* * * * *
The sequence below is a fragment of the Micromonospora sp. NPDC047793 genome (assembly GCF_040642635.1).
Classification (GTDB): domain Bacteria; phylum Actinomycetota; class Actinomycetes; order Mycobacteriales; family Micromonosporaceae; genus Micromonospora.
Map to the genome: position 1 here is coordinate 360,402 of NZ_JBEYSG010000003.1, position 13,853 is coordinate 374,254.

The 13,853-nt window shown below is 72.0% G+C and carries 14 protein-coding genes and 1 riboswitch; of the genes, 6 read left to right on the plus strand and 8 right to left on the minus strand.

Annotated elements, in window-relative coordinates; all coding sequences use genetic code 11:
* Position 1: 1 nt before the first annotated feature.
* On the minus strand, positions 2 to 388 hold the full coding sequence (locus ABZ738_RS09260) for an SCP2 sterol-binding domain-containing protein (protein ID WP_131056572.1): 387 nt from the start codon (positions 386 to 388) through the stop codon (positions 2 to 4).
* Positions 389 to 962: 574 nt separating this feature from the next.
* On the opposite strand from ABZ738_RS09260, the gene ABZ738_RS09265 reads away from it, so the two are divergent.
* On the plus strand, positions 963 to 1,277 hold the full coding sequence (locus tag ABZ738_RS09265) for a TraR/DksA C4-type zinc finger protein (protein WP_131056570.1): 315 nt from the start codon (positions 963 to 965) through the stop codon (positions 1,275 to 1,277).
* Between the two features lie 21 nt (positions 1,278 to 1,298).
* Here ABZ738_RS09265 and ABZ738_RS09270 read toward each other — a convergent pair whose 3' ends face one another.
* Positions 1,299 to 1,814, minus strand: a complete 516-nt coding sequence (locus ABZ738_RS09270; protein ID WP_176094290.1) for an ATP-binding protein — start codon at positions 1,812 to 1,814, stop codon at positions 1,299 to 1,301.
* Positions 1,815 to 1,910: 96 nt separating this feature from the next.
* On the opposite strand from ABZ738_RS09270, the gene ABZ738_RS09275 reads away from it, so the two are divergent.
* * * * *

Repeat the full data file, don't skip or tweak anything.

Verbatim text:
The sequence below is a fragment of the Micromonospora sp. NPDC047793 genome (assembly GCF_040642635.1).
Classification (GTDB): domain Bacteria; phylum Actinomycetota; class Actinomycetes; order Mycobacteriales; family Micromonosporaceae; genus Micromonospora.
Map to the genome: position 1 here is coordinate 360,402 of NZ_JBEYSG010000003.1, position 13,853 is coordinate 374,254.

The 13,853-nt window shown below is 72.0% G+C and carries 14 protein-coding genes and 1 riboswitch; of the genes, 6 read left to right on the plus strand and 8 right to left on the minus strand.

Annotated elements, in window-relative coordinates; all coding sequences use genetic code 11:
* Position 1: 1 nt before the first annotated feature.
* On the minus strand, positions 2 to 388 hold the full coding sequence (locus ABZ738_RS09260) for an SCP2 sterol-binding domain-containing protein (protein ID WP_131056572.1): 387 nt from the start codon (positions 386 to 388) through the stop codon (positions 2 to 4).
* Positions 389 to 962: 574 nt separating this feature from the next.
* On the opposite strand from ABZ738_RS09260, the gene ABZ738_RS09265 reads away from it, so the two are divergent.
* On the plus strand, positions 963 to 1,277 hold the full coding sequence (locus tag ABZ738_RS09265) for a TraR/DksA C4-type zinc finger protein (protein WP_131056570.1): 315 nt from the start codon (positions 963 to 965) through the stop codon (positions 1,275 to 1,277).
* Between the two features lie 21 nt (positions 1,278 to 1,298).
* Here ABZ738_RS09265 and ABZ738_RS09270 read toward each other — a convergent pair whose 3' ends face one another.
* Positions 1,299 to 1,814, minus strand: a complete 516-nt coding sequence (locus ABZ738_RS09270; protein ID WP_176094290.1) for an ATP-binding protein — start codon at positions 1,812 to 1,814, stop codon at positions 1,299 to 1,301.
* Positions 1,815 to 1,910: 96 nt separating this feature from the next.
* On the opposite strand from ABZ738_RS09270, the gene ABZ738_RS09275 reads away from it, so the two are divergent.